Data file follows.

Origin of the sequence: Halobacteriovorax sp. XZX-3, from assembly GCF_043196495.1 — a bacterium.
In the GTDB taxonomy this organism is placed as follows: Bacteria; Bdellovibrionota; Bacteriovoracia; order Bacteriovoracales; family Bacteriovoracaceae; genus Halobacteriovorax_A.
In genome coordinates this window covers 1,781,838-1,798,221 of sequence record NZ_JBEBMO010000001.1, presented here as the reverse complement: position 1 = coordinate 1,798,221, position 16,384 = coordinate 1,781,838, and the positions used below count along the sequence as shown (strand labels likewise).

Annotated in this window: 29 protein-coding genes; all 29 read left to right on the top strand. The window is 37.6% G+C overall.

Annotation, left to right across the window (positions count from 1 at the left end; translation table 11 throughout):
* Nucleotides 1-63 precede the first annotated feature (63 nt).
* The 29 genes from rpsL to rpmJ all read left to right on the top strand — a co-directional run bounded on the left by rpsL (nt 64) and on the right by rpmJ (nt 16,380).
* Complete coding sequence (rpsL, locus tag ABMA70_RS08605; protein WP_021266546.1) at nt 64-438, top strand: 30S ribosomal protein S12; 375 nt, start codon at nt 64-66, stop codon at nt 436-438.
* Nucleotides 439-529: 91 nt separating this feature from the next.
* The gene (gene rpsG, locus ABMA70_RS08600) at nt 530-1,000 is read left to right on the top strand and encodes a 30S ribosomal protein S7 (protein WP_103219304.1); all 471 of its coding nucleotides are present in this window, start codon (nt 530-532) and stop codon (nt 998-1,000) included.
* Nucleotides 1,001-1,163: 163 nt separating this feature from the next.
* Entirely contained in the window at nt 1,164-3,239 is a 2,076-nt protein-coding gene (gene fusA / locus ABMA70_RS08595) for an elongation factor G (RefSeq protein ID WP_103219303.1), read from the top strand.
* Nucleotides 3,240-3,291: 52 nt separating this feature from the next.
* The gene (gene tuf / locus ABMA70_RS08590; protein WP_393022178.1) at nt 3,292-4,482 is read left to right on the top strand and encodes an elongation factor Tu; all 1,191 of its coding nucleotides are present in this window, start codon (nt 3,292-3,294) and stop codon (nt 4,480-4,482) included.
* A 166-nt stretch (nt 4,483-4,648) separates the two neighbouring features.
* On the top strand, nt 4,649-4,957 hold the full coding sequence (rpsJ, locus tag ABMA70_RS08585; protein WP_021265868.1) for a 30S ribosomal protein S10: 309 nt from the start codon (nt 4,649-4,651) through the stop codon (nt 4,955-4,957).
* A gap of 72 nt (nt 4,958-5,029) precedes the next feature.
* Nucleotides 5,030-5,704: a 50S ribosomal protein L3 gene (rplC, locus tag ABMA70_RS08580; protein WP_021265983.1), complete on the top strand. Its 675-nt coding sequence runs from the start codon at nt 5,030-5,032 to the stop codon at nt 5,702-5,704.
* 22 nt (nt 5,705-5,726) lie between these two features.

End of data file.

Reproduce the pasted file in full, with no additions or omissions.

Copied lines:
Origin of the sequence: Halobacteriovorax sp. XZX-3, from assembly GCF_043196495.1 — a bacterium.
In the GTDB taxonomy this organism is placed as follows: Bacteria; Bdellovibrionota; Bacteriovoracia; order Bacteriovoracales; family Bacteriovoracaceae; genus Halobacteriovorax_A.
In genome coordinates this window covers 1,781,838-1,798,221 of sequence record NZ_JBEBMO010000001.1, presented here as the reverse complement: position 1 = coordinate 1,798,221, position 16,384 = coordinate 1,781,838, and the positions used below count along the sequence as shown (strand labels likewise).

Annotated in this window: 29 protein-coding genes; all 29 read left to right on the top strand. The window is 37.6% G+C overall.

Annotation, left to right across the window (positions count from 1 at the left end; translation table 11 throughout):
* Nucleotides 1-63 precede the first annotated feature (63 nt).
* The 29 genes from rpsL to rpmJ all read left to right on the top strand — a co-directional run bounded on the left by rpsL (nt 64) and on the right by rpmJ (nt 16,380).
* Complete coding sequence (rpsL, locus tag ABMA70_RS08605; protein WP_021266546.1) at nt 64-438, top strand: 30S ribosomal protein S12; 375 nt, start codon at nt 64-66, stop codon at nt 436-438.
* Nucleotides 439-529: 91 nt separating this feature from the next.
* The gene (gene rpsG, locus ABMA70_RS08600) at nt 530-1,000 is read left to right on the top strand and encodes a 30S ribosomal protein S7 (protein WP_103219304.1); all 471 of its coding nucleotides are present in this window, start codon (nt 530-532) and stop codon (nt 998-1,000) included.
* Nucleotides 1,001-1,163: 163 nt separating this feature from the next.
* Entirely contained in the window at nt 1,164-3,239 is a 2,076-nt protein-coding gene (gene fusA / locus ABMA70_RS08595) for an elongation factor G (RefSeq protein ID WP_103219303.1), read from the top strand.
* Nucleotides 3,240-3,291: 52 nt separating this feature from the next.
* The gene (gene tuf / locus ABMA70_RS08590; protein WP_393022178.1) at nt 3,292-4,482 is read left to right on the top strand and encodes an elongation factor Tu; all 1,191 of its coding nucleotides are present in this window, start codon (nt 3,292-3,294) and stop codon (nt 4,480-4,482) included.
* A 166-nt stretch (nt 4,483-4,648) separates the two neighbouring features.
* On the top strand, nt 4,649-4,957 hold the full coding sequence (rpsJ, locus tag ABMA70_RS08585; protein WP_021265868.1) for a 30S ribosomal protein S10: 309 nt from the start codon (nt 4,649-4,651) through the stop codon (nt 4,955-4,957).
* A gap of 72 nt (nt 4,958-5,029) precedes the next feature.
* Nucleotides 5,030-5,704: a 50S ribosomal protein L3 gene (rplC, locus tag ABMA70_RS08580; protein WP_021265983.1), complete on the top strand. Its 675-nt coding sequence runs from the start codon at nt 5,030-5,032 to the stop codon at nt 5,702-5,704.
* 22 nt (nt 5,705-5,726) lie between these two features.